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Vol. LXV, No. 2
January 18, 2013
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Researchers Hunt for Causes of Nodding Syndrome

Clusters of children living half a world away have the most seasoned global disease experts stumped.

The children have an epileptic encephalopathy called nodding syndrome, a neurological condition for which there is no known cause and that affects thousands in rural African villages, according to Dr. Scott F. Dowell, director of the division of global disease detection and emergency response at the Center for Global Health (CGH), Centers for Disease Control and Prevention.

Dowell and Dr. James Sejvar, a CGH medical officer, shared what is known to date about the mysterious condition at a recent grand rounds session sponsored by the National Institute of Neurological Disorders and Stroke. Dowell reviewed findings from 4 case-control studies involving 486 subjects including 121 age- and village-matched case-control pairs in South Sudan and 122 pairs in Uganda. Some 10 investigations have been conducted; only the 4 have been case controlled.

Dr. Scott F. Dowell (l) and Dr. James Sejvar Dr. Avindra Nath

Dr. Scott F. Dowell (l) and Dr. James Sejvar, both of the Centers for Disease Control and Prevention, field questions about nodding syndrome at their grand rounds presentations on the mysterious illness that affects children in rural African villages.





Dr. Avindra Nath, NINDS clinical director, said the forthcoming vitamin B6 trial will provide an opportunity to follow patients prospectively and to collect biological samples from well-characterized patients.

Photos: Bill Branson

Initially described in Tanzania during the 1960s, the syndrome causes children to experience epileptic episodes that involve nodding their heads forward 10 to 15 times a minute in a non-rhythmic fashion for about 5 minutes during which they do not respond to commands, Sejvar explained. EEG findings from his case-control study in Uganda confirmed the presence of atonic seizures.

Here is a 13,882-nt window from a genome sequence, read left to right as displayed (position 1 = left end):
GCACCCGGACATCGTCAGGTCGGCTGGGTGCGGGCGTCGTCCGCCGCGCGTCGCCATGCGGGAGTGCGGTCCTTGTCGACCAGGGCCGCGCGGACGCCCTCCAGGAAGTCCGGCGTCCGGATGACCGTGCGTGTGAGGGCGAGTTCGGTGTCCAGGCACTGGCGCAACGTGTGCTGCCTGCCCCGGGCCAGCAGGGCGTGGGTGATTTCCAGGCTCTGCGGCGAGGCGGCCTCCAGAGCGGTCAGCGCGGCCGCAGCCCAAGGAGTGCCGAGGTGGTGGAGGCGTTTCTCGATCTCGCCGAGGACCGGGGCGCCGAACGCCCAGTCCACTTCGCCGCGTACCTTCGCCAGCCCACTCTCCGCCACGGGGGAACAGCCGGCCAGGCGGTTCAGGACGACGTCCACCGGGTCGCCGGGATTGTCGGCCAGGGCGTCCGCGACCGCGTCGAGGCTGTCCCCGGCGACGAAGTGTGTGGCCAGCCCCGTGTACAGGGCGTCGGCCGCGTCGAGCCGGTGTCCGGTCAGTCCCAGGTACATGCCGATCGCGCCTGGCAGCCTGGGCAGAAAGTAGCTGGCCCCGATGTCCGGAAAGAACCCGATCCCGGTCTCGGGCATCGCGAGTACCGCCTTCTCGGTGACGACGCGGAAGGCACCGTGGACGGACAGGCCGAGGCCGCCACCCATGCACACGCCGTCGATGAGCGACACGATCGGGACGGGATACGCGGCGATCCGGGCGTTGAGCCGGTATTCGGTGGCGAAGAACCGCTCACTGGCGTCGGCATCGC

The nodding episodes are most often triggered by the aroma of food or exposure to cold weather, suggesting that the cause of the episodes may have a reflexive component, Dowell added.

Within a few years, most children with the syndrome progressively worsen. The nodding episodes, which at first occur a few times a week, start happening several times a day and are increasingly followed by general confusion, incontinence and lethargy. Eventually, multiple seizure types develop involving convulsions and staring spells. Mental capacity greatly diminishes and school performance declines. Some families resort to securing the children to trees to keep them from wandering and harming themselves by drowning, falling or fire exposure. Early mortality is common, though it is not clear at this point if the deaths are due to the syndrome’s progression or the circumstances that it creates.

Children with the syndrome generally are reported to be healthy until nodding episodes begin. Fully 93 percent of the children evaluated in Uganda were ages 5 to 15 years, Dowell said.

Geographically, the cases are concentrated in rural pockets of South Sudan, Uganda and Tanzania, affecting as many as 40 per thousand children in some villages. Yet these clusters are separated by hundreds of kilometers with no known cases. Urban populations appear unaffected.

Among the speculated causes of nodding syndrome is Onchocerca volvulus, an infection spread by blackflies that breed in fast-flowing streams and then inject their larvae into a human host. That same parasite causes onchocerciasis, otherwise known as river blindness, which is endemic in regions where nodding syndrome also is prevalent. In one of the case-control studies in South Sudan, Onchocerca infection was more common among the 38 cases compared to controls (76 percent vs. 47 percent).

Genetics also may be a contributing factor; polygamy is practiced in the regions. A genetic mutation that, for example, makes some children less responsive to ivermectin, the treatment commonly used for onchocerciasis, could quickly gain a foothold in populations where polygamy or inbreeding is practiced.

Many of the affected communities were displaced by civil war conflicts in the late 1990s and toxin exposure during that period cannot be ruled out. Consumption of improperly prepared cassava root, a common staple in the region, can lead to cyanide poisioning.

Another hypothesis involves nutritional deficiencies. In at least two of the case-control studies, children with nodding syndrome were more likely than controls to have vitamin B6 (pyridoxine) deficiencies. This is intriguing, Dowell said, because pyridoxine-dependent seizures are known to resolve with vitamin B6 supplementation. However, most of these types of seizures begin before age 3 years, so the relevance of vitamin B6 deficiency in terms of nodding syndrome is still unclear.

As part of a general intervention, many of the children have been taking a multivitamin, but therapeutic levels may be several 100-fold higher. A clinical trial to investigate the effects of therapeutic levels of vitamin B6 among children with the syndrome is set to launch in 2013.

Dr. Avindra Nath, NINDS clinical director, said the vitamin B6 trial is an excellent idea. While it may not lead to a silver-bullet treatment, “it will certainly be an opportunity to follow patients prospectively and collect biological samples from well-characterized patients, all of which will be very useful in studying the disease.”


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